Summer Reading

I was always the nerd who loved summer reading assignments in grade school–and I usually blew through them within the first couple of weeks of summer so I could get on to the “good” books. Because, lets face it, 1984 is just not a “good” book when you’re a teenage girl.

Long gone are the days of required reading, but I thought I’d give myself a summer reading list–and even toss in a couple of nonfiction books, since I almost always read fiction. Here’s my list.


 

Perfect by Rachel Joyce

All the Bright Places by Jennifer Niven

Mr. Penumbra’s 24-hour Bookstore by Robin Sloan

Eat Dirt by Josh Axe

First Comes Love by Emily Giffin (out in June)

The Girls in the Garden by Lisa Jewell

Harry Potter and the Cursed Child by JK Rowling (out in July)

Library of Souls by Ransom Riggs

Love Walked in and Belong to Me by Marisa De Los Santos

The Girl in the Photograph by Kate Riordan

The Girls by Emma Cline

The Nest by Cynthia D’Aprix Sweeney

The Book of Doing and Being by Barnet Bain

Quiet: The Power of Introverts in a World That Can’t Stop Talking by Susan Cain

 

What’s on your reading list this summer? Are you or your kiddo doing summer reading?

 

 

 

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Perfect Things

I found this quote in a new book I’m reading (Love Walked In by Maria de los Santos–I’m only a chapter or so in, so the story hasn’t evolved too much yet–but her writing style is beautiful). It stuck with me and I chewed on it all day, so I thought I would share.

 It made me think of items and things I’d put on my perfect list. Some I came up with:

  • The beginning of spring when the weather is amazing but it is too early for bugs.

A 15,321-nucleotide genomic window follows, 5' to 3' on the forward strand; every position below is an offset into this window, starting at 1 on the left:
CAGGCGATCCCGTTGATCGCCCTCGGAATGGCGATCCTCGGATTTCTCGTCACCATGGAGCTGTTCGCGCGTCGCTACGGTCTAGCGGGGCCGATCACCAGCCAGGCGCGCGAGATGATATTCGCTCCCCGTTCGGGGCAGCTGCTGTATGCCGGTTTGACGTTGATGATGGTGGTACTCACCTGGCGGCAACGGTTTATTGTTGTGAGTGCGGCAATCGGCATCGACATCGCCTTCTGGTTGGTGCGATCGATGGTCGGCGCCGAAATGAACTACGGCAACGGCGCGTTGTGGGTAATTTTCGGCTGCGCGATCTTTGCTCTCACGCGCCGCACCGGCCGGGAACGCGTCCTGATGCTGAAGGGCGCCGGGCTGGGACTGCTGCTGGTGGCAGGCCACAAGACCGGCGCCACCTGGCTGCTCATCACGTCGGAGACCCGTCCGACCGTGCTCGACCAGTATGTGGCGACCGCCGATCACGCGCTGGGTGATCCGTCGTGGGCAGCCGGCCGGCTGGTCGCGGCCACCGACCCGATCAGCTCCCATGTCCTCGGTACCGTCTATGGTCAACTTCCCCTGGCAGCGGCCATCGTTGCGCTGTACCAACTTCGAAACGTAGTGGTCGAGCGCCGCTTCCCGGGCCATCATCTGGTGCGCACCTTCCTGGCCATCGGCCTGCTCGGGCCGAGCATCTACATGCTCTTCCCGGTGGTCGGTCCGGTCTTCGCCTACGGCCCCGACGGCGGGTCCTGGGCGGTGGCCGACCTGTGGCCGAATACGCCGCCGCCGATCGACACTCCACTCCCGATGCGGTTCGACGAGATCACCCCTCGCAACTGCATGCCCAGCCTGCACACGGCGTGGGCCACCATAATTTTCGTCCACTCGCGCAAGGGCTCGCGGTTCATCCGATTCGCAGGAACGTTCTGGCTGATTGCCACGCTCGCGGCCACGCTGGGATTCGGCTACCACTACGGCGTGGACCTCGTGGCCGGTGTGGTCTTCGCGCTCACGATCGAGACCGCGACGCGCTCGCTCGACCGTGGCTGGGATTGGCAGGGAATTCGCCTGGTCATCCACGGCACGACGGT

• The opening bars of Billy Joel’s Piano Man.
  • Twilight. The time of day, not the stupid books.
  • The way babies move their little mouths when they’re asleep.
  • Using your favorite pen.
  • The first bite of ice cream.

What would be on your list of perfect things?

If You Read One Book This Month: The Guest Room by Chris Bohjalian

I am so excited that my first “If You Read One Book This Month” column of 2016 is a book by one of my favorite authors, Chris Bohjalian.

  
The Guest Room tells the story of two very different people: Anahit, a young Armenian woman who was kidnapped at 15 by sex traffickers, and Richard Chapman, a legitimately happy family man who lives outside of Manhattan. Their paths cross when Richard hosts a bachelor party for his younger brother that turns deadly when the “management” for Anahit and the other young woman hired to entertain the guests end up murdered in his living room.

The story weaves backward from the murder of the men, until the reader is firmly ensconced in the messy world of sex trafficking. I’m not going to lie–this book was hard to read sometimes. There were moments I had to put it down and walk away. It terrified me as a parent, as a woman, and as a wife. There are things that go on in this world, right under our noses, that we don’t want to think about. This book doesn’t shy away from those evil realities. Instead, they are presented by the matter-of-fact voice of a girl that was told she was being taken to Moscow to become a professional ballerina and instead finds herself sold to men. It is the practical tone she describes what happens to her and the other girls she meets along the way that is far more chilling than any description of a bloody murder or even what goes on with the men who pay for her.

The other points of view we are privy to in the book are also thought provoking. There is Richard’s younger brother and his friends, who regularly use this “service” they have booked for his party even though they suspect the situation is not kosher; Richard’s wife, who questions her marriage and sexuality after what happens in her home; and the police who are both out to arrest the traffickers but resigned to the “realities” of that world.

I won’t spoil the ending, but as usual, it is unexpected and–despite the insanity that has happened up to that point–utterly real.

As always, it is Bohjalian’s writing that drew me into such a dark and spiraling topic. His books are never light and fluffy–he has written about transgender, nuclear explosions, and genocide. His writing is deep, his prose is addictive. It is his voice, and in turn the voice he gives his characters, that keeps me returning to his books and eagerly awaiting his new novels.